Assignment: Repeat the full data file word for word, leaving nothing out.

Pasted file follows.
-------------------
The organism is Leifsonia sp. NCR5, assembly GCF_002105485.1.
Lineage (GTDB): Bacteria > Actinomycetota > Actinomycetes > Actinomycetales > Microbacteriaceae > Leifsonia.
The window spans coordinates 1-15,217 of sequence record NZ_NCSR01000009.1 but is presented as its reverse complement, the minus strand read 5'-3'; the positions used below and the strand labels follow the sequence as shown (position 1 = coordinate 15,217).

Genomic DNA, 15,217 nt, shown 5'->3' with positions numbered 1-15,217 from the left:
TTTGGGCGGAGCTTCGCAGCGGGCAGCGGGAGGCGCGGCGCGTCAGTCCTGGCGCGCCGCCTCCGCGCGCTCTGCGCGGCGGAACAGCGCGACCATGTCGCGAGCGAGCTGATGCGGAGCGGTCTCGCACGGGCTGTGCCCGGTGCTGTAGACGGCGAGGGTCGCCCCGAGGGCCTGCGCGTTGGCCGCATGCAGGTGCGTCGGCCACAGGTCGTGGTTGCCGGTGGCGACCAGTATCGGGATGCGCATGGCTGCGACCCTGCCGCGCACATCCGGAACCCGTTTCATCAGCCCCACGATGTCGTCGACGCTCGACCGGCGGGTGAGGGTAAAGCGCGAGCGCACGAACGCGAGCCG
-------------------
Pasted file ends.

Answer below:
The organism is Leifsonia sp. NCR5, assembly GCF_002105485.1.
Lineage (GTDB): Bacteria > Actinomycetota > Actinomycetes > Actinomycetales > Microbacteriaceae > Leifsonia.
The window spans coordinates 1-15,217 of sequence record NZ_NCSR01000009.1 but is presented as its reverse complement, the minus strand read 5'-3'; the positions used below and the strand labels follow the sequence as shown (position 1 = coordinate 15,217).

Genomic DNA, 15,217 nt, shown 5'->3' with positions numbered 1-15,217 from the left:
TTTGGGCGGAGCTTCGCAGCGGGCAGCGGGAGGCGCGGCGCGTCAGTCCTGGCGCGCCGCCTCCGCGCGCTCTGCGCGGCGGAACAGCGCGACCATGTCGCGAGCGAGCTGATGCGGAGCGGTCTCGCACGGGCTGTGCCCGGTGCTGTAGACGGCGAGGGTCGCCCCGAGGGCCTGCGCGTTGGCCGCATGCAGGTGCGTCGGCCACAGGTCGTGGTTGCCGGTGGCGACCAGTATCGGGATGCGCATGGCTGCGACCCTGCCGCGCACATCCGGAACCCGTTTCATCAGCCCCACGATGTCGTCGACGCTCGACCGGCGGGTGAGGGTAAAGCGCGAGCGCACGAACGCGAGCCG